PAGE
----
definition of softnesses by The Free Dictionary

adj. soft·er, soft·est

1.

a. Yielding readily to pressure or weight: a soft melon; a soft pillow.

b. Easily molded, cut, or worked: soft wood.

c. Sports Not tense and therefore capable of absorbing the impact of a ball or puck and of catching, receiving, or controlling it: a receiver with soft hands.

2. Out of condition; flabby: got soft sitting at a desk all day.

3. Smooth or fine to the touch: a soft fabric; soft fur.

4.

a. Not loud, harsh, or irritating: a soft voice.

b. Not brilliant or glaring; subdued: soft colors.

5. Not sharply drawn or delineated: soft charcoal shading; a scene filmed in soft focus.

6. Mild; balmy: a soft breeze.

7.

a. Tender or affectionate: a soft glance.

b. Attracted or emotionally involved: He has been soft on her for years.

c. Not stern; lenient: a coach who was soft on his players.

d. Lacking strength of character; weak: too soft for the pressure of being a spy.

e. Informal Simple-minded or foolish: He’s soft in the head.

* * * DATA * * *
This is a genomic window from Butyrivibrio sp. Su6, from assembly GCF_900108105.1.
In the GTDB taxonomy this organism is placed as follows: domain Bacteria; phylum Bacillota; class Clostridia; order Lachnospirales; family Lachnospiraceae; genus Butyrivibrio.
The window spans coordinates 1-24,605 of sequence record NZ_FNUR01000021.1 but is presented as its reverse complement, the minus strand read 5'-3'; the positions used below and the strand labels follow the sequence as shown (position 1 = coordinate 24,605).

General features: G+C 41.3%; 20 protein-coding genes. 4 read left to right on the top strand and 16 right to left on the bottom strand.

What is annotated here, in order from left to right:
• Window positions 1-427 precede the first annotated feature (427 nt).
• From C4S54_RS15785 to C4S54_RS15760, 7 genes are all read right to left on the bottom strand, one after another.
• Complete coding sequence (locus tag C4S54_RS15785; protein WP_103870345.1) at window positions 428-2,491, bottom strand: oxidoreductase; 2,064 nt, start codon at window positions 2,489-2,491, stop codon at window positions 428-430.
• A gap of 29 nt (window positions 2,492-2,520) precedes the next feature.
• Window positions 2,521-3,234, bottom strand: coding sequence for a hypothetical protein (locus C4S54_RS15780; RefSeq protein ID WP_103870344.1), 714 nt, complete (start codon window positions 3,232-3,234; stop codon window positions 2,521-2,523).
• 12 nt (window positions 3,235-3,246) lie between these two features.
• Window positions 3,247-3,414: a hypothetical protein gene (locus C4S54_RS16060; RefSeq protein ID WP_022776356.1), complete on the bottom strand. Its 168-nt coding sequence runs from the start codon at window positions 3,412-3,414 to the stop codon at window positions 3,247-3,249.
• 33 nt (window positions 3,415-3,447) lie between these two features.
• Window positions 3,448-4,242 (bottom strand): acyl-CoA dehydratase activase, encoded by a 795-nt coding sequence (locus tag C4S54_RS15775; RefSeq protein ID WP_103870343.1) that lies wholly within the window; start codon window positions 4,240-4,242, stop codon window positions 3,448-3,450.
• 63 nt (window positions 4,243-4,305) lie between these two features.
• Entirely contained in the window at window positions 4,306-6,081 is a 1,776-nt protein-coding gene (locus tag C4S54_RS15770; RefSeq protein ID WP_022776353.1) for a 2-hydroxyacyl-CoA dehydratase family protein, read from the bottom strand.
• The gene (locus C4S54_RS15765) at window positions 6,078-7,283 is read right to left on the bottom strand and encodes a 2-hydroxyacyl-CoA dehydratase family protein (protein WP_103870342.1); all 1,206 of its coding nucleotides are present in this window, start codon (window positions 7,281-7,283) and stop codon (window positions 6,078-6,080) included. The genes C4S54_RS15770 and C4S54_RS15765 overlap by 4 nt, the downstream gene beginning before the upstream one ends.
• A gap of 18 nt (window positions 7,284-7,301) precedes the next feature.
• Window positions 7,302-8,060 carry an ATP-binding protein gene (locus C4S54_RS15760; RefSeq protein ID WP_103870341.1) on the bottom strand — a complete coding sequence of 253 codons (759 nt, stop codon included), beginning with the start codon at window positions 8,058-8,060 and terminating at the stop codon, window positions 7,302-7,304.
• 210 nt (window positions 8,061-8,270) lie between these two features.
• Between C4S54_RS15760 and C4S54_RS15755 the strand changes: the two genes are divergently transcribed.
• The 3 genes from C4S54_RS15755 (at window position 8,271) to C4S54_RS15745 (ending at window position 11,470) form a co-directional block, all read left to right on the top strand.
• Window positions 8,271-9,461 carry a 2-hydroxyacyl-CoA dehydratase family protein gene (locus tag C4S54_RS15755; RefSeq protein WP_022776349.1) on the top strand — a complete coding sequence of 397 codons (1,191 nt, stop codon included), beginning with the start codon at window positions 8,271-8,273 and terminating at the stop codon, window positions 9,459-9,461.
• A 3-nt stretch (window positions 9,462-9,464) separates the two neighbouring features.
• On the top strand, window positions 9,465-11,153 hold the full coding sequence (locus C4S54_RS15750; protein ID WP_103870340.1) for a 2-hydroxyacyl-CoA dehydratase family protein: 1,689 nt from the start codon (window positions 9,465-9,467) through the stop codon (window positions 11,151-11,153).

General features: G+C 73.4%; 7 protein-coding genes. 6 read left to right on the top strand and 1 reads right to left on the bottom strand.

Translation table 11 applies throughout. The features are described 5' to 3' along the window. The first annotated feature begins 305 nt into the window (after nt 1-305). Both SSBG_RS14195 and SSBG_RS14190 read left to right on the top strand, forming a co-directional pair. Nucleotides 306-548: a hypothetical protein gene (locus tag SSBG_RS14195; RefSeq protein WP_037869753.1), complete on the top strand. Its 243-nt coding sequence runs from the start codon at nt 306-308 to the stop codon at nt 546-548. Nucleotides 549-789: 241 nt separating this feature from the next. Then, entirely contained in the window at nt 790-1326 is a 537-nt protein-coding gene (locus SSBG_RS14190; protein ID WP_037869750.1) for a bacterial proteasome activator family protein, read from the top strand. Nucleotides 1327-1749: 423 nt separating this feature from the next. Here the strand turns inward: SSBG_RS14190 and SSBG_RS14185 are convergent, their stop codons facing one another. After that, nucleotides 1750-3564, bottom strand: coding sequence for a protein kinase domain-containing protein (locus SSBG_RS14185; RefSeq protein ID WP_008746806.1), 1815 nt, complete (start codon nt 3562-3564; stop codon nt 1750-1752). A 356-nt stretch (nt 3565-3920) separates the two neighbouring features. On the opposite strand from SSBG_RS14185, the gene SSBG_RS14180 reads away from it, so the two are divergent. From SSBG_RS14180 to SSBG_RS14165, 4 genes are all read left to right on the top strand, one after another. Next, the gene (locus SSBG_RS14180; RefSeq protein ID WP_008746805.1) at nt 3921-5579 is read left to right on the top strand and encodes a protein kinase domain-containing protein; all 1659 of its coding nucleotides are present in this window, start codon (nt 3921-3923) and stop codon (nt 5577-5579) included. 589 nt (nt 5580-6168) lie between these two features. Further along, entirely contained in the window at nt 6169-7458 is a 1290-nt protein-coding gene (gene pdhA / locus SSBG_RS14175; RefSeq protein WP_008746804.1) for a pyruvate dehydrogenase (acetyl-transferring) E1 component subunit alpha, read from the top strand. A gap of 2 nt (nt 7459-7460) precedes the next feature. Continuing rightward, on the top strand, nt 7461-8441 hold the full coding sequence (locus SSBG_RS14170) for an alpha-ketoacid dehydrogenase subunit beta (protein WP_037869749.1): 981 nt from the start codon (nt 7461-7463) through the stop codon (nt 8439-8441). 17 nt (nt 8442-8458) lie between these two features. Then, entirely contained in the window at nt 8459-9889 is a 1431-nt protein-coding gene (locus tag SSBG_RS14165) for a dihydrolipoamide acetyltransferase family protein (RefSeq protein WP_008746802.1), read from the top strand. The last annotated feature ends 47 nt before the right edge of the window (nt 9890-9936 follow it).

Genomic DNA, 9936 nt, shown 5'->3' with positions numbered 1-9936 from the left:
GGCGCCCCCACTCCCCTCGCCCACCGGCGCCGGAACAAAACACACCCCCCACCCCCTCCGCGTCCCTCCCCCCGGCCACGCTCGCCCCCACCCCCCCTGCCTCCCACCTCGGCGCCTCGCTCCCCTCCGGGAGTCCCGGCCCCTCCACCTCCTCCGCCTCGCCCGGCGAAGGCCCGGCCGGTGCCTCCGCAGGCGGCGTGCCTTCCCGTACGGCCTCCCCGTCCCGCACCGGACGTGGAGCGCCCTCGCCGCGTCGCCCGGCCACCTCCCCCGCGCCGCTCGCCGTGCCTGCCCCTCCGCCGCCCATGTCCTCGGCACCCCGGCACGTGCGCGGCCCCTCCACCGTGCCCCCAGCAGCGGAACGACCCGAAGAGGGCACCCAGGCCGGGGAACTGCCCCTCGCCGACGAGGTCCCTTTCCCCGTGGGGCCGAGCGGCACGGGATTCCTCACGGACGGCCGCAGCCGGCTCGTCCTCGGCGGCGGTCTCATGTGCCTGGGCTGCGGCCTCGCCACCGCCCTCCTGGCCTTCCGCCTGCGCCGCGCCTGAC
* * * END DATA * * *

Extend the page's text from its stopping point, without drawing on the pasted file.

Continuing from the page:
8.

a. Not demanding or difficult; easy: a soft job.

b. Based on conciliation or compromise: took a soft line toward their opponents.

c. Gradually declining in trend; not firm: a soft economy; a soft computer market.

d. Sports Scored on a shot that the goalie should have blocked: a soft goal.

9. Informal and entertaining without confronting difficult issues or hard facts: limited the discussion to soft topics.

10. Using or based on data that is not readily quantifiable or amenable to experimental verification or refutation: The lawyer downplayed the soft evidence.

11. Softcore.

12. Being a turn in a specific direction at an angle less acute than other possible routes: a soft right.

13. Of or relating to a paper currency as distinct from a hard currency backed by gold.

14. Having low dissolved mineral content: soft water.

15.

a. Nonalcoholic.

b. Nonaddictive or mildly addictive. Used of certain drugs.

16. Having a low or lower power of penetration: soft x-rays.

17. Linguistics

a. Sibilant rather than guttural, as c in certain and g in gem.

b. Voiced and weakly articulated: a soft consonant.

c. Palatalized, as certain consonants in Slavic languages.

18. Unprotected against or vulnerable to attack: a soft target.

soft′ly adv.

soft′ness n.

American Heritage® Dictionary of the English Language, Fifth Edition. Copyright © 2016 by Houghton Mifflin Harcourt Publishing Company. Published by Houghton Mifflin Harcourt Publishing Company. All rights reserved.

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